If this Iaco Gambit was necessary, why not respect MPCC a year ago? Why not ask for Iaco's help then? Or when Committee requested docs? Or when Order made, 84 days ago?! Why wait for entire prorogation, and NOW ask for Iaco the Submissive to review docs? So he'll read this one little bit, and after consideration, write. Then lengthy delay for "translation". Then push release back as far as legally possible, as with gun control. And oh look: Summer Break! Pity. Well, I guess we'll just have to wait till Fall: Oh look, election! Oh well, accountability, democracy, Parliamentary Supremacy, who needs it? I much prefer Bonapartism-Harperism, authoritarianism. Or, if Libs play along, limp-wristed collaborators. When the Parliament and democracy needed defending, who did what? We won't forget. Opposition better stand up for Parliament, or else.

    • If after all the fuss over prorogation and given the ignored parliamentary subpoena Ignatieff should fold like a cheap suit, he will not only lose all credibility on this issue, he will have demonstrated once and for all he has zero political instincts. If this should be the case, the party can't drop him down a deep hole quickly enough for my tastes. Let someone lead who wants to lead..granted i may be panicking a little early…not for the first time.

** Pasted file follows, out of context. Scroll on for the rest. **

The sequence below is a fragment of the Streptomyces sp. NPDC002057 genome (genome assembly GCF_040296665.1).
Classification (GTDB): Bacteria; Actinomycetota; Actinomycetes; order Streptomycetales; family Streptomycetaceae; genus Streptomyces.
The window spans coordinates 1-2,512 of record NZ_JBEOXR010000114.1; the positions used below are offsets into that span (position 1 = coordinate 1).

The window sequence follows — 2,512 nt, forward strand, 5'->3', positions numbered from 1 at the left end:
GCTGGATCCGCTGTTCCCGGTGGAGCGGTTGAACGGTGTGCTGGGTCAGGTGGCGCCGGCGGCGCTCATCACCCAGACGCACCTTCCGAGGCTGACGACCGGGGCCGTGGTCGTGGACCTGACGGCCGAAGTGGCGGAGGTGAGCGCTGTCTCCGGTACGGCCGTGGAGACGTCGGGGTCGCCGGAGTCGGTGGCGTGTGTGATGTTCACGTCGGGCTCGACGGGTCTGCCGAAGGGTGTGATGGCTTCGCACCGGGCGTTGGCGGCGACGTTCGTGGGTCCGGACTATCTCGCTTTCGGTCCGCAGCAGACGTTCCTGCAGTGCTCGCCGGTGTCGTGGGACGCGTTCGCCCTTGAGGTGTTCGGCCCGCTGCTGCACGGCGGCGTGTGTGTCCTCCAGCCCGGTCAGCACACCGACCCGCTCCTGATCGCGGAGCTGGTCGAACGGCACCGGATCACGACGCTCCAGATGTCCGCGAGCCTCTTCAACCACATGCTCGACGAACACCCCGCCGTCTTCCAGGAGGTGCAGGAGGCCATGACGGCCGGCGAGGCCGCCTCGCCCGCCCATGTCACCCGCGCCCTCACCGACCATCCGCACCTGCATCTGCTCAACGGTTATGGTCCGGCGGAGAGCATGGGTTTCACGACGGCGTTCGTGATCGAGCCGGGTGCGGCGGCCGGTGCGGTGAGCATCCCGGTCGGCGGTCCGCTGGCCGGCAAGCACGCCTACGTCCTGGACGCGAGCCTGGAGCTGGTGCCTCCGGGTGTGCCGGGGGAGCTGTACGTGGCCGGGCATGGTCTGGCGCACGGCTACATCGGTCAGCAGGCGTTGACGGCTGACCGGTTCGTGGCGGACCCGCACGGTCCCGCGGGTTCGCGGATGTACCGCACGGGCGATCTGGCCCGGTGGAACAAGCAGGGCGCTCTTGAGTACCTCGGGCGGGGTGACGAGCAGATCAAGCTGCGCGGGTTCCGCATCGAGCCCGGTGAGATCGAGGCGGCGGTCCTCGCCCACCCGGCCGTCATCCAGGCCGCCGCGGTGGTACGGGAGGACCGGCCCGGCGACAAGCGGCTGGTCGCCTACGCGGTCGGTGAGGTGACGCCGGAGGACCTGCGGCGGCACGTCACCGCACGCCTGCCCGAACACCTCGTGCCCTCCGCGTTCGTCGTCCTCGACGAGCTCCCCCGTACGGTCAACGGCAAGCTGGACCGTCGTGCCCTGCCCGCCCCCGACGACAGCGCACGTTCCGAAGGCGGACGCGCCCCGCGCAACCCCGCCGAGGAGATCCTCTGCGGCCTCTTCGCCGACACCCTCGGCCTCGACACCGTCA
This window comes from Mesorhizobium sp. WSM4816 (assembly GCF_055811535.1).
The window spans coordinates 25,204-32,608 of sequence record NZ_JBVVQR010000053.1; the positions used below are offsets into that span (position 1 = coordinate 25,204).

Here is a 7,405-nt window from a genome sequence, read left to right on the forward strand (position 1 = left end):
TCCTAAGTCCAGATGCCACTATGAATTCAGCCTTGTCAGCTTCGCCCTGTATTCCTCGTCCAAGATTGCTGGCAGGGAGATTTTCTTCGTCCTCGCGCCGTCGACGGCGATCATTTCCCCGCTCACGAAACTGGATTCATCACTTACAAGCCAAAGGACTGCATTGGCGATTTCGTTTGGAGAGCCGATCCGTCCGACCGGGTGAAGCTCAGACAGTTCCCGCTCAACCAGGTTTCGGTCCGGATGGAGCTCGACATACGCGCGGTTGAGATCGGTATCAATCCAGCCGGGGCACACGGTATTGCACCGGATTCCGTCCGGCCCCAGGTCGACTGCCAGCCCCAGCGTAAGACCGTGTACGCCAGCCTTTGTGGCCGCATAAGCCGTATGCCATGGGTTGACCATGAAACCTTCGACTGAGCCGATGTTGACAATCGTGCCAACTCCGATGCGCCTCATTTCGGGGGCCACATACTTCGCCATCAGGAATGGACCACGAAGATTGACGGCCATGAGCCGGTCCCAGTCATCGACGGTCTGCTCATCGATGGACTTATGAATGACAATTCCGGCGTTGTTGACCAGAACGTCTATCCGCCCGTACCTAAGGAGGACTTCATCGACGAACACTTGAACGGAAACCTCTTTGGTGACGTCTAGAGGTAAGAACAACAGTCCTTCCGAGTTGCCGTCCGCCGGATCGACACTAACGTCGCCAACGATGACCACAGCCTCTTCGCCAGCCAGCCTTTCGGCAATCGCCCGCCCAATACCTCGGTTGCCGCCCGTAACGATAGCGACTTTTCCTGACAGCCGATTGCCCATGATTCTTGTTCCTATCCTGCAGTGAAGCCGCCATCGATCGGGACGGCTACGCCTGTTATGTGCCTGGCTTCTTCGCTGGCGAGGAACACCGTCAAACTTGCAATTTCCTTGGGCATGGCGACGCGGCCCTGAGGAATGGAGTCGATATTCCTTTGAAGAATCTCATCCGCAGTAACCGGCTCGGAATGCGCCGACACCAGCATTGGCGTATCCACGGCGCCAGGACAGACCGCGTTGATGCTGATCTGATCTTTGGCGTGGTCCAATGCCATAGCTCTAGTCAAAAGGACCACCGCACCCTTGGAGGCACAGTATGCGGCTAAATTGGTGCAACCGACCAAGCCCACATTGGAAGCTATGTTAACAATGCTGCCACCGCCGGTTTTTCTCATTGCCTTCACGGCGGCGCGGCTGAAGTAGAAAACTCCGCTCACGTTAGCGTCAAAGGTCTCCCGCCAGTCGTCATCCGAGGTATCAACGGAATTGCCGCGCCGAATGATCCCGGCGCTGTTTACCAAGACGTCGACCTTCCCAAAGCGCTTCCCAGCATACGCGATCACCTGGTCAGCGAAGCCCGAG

14. Will all the documents, dating back to 2002, be forwarded to the exJudge?
    Harper can not offer the docs up, but can the Judge request them?
    Or is this a Con-only whitch hunt?

  15. Iacobucci is an officer of the court with recent expertise in judicial inquiry in this field, who at the same time is currently independent of any branch of government. If he can't be trusted to make a public-interest review and report fairly, who can, exactly? Unlike MPs, five minutes after receiving the documents he's not going to have excitable underlings wanting leak sensationally misleading excerpts, at least.